1. Create a kink in each string about 2-3cm from the ball of the string.
  2. Carefully put the ball-end of the string into the hole. You should put about 10cm worth of string into the hole.
  3. Push the ball-end of the string down using the bridge pin. The string should sit in the groove of the pin, and the groove should point straight down.
  4. Slowly and carefully tug on the string while holding the peg down until the string is tight.
  5. Repeat these steps with each string.

Winding the Strings

  1. Line up each hole of each machine head to make sure the holes are pointing straight down the neck.
  2. Draw the string over the saddle, over the nut, and thread the string through the appropriate hole.
  3. Pull the string tight so you have some slack. The amount of slack you’ll need will vary with the string type and thickness. The 6th string may need less (5cm or so), while your 1st string might need around 10cm.
  4. With the excess string, wind counterclockwise around the post, trying to keep some of the tension in the string as you wind. The string running down the neck of your guitar (the part you’ll play) should always stay on the inside of the post.
  5. When you’re done winding, make sure the new wraps are on the bottom.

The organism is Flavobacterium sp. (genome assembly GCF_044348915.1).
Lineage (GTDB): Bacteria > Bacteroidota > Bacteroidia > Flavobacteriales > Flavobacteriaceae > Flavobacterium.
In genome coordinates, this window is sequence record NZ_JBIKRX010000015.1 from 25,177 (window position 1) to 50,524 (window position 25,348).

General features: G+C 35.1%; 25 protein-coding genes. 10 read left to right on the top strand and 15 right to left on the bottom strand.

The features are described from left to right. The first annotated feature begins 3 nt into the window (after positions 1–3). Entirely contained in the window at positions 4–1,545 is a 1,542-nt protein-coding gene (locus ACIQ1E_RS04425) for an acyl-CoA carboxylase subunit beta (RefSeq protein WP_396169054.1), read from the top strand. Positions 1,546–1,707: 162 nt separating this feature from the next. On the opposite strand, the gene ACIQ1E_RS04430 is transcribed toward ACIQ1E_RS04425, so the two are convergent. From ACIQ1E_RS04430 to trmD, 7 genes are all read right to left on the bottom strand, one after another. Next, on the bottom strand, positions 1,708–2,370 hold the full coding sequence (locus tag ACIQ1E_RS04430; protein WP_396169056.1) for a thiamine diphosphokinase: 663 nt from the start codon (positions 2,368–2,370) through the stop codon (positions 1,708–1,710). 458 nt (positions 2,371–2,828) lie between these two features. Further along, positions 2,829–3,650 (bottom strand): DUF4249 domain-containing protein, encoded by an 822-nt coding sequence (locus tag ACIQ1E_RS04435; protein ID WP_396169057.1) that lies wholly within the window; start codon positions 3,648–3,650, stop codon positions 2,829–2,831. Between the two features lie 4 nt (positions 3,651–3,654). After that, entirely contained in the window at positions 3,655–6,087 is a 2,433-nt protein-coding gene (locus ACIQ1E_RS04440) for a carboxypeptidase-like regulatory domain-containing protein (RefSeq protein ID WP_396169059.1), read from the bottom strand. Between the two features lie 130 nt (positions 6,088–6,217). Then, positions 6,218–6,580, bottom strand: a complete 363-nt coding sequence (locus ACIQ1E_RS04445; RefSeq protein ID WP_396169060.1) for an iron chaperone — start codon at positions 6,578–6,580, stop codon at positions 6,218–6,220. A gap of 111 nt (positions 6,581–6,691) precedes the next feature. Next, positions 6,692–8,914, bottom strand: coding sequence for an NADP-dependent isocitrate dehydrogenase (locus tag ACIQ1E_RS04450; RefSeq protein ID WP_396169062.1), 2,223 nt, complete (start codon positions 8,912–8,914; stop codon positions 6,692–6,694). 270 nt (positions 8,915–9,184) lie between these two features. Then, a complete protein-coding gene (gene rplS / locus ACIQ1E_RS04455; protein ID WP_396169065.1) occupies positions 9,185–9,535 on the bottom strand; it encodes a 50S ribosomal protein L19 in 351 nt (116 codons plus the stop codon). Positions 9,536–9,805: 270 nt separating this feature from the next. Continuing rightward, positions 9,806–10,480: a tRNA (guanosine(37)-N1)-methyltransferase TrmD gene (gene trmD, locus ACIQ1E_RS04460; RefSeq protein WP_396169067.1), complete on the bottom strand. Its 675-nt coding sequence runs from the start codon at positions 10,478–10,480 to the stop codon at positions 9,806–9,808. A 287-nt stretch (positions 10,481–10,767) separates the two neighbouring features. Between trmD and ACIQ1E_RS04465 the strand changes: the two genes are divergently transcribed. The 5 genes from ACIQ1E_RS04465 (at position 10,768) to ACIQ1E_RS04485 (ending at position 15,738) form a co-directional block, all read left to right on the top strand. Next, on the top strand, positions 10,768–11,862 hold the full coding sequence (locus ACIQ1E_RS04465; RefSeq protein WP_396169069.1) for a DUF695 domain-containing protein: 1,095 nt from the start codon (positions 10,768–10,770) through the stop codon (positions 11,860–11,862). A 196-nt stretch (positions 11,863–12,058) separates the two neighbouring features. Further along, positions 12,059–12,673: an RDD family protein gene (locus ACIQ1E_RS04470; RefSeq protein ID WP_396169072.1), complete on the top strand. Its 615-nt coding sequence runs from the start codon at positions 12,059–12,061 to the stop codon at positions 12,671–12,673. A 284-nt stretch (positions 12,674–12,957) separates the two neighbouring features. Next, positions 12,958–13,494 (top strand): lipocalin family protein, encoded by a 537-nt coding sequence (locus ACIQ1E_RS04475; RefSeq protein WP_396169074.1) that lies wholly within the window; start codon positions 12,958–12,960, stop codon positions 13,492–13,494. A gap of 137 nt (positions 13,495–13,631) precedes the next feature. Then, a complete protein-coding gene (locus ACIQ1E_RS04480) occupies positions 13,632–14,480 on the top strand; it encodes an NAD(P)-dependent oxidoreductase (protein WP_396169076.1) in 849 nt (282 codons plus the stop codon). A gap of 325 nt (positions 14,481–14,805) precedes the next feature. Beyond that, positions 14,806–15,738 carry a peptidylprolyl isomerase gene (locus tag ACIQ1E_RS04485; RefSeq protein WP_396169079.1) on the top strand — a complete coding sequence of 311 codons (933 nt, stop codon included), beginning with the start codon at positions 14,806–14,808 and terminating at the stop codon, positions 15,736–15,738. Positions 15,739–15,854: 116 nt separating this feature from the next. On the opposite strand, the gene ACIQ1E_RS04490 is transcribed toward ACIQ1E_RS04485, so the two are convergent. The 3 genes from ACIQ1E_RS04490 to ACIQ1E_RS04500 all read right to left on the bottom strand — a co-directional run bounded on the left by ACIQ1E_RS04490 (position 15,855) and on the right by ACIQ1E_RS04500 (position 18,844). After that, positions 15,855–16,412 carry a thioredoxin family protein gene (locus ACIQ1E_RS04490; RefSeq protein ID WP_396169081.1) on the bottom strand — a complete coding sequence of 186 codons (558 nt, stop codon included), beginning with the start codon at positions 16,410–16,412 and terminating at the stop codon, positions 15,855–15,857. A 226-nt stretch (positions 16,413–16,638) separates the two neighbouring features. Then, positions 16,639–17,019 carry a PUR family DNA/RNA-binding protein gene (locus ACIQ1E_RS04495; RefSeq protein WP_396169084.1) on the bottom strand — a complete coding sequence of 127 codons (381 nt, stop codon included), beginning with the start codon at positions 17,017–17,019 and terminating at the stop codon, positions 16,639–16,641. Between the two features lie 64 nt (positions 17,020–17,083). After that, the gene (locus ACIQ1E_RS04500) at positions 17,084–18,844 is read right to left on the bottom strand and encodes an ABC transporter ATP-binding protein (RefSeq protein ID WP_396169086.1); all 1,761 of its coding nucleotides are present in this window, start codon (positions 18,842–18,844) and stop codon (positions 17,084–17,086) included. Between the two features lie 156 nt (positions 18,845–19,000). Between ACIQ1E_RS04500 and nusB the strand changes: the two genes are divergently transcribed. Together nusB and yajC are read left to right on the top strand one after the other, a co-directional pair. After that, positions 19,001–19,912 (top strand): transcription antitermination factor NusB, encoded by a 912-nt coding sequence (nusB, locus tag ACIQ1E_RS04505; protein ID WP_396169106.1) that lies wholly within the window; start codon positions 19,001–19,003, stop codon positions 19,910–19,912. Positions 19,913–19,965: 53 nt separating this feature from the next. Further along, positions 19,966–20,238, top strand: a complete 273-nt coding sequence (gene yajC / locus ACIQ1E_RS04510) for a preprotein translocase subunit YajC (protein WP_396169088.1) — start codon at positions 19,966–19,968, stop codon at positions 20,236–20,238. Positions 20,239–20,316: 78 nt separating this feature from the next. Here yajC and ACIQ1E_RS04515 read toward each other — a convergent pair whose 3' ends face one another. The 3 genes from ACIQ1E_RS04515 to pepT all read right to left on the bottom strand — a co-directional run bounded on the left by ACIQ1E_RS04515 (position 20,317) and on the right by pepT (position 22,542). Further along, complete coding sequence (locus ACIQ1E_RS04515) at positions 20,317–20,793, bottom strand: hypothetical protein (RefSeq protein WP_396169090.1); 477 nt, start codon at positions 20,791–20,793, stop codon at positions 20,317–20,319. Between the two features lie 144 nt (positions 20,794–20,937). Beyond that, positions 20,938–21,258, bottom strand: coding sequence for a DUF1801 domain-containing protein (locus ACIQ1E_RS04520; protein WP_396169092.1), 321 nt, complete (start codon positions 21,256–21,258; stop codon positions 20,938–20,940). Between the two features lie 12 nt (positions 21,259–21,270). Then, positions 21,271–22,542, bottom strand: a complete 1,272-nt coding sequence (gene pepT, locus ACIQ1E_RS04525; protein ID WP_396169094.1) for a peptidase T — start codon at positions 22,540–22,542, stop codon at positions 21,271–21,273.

6. Tighten the string a few times until there’s a little bit of tension in the string.
  7. Repeat these steps, staying in the order of strings from thickest first to thinnest strings last.

Finishing Up

  1. When you’ve completely wound all the strings, then you can start bringing them up to the correct pitch. Use your tuner for this.
  2. Alternate between strings, and don’t bring one string up to pitch at a time, but move back and forth between strings to maintain the tension in the neck of the guitar.
  3. Once your guitar is in tune, you’ll need to stretch the strings. This is important as it will keep your guitar from losing its tuning. Over the body of your guitar, simply pull slightly towards you on each string. You may have to tune your guitar back up after doing this.

Guitar lessons in Atlanta are a great place to learn how to play and care for your guitar. From tuning to cleaning to restringing your guitar, a Lessons In Your Home instructor can help you master the necessary steps to keep your guitar well-maintained. Guitar maintenance is crucial to ensuring your guitar has a long, healthy life and stays in good shape for you to enjoy for a long time. You’ll appreciate the time and money you’ll save by learning to take care of your guitar yourself. We’re certain that after a few months, you’ll also be an expert in restringing your guitar.
If you are interested in learning more about the guitar or if you want to sign up for lessons, contact us! Our teachers come right to your home for every lesson, plus we offer virtual music lessons, too. Our online music lessons are taught by local music teachers with live lessons tailored to your family!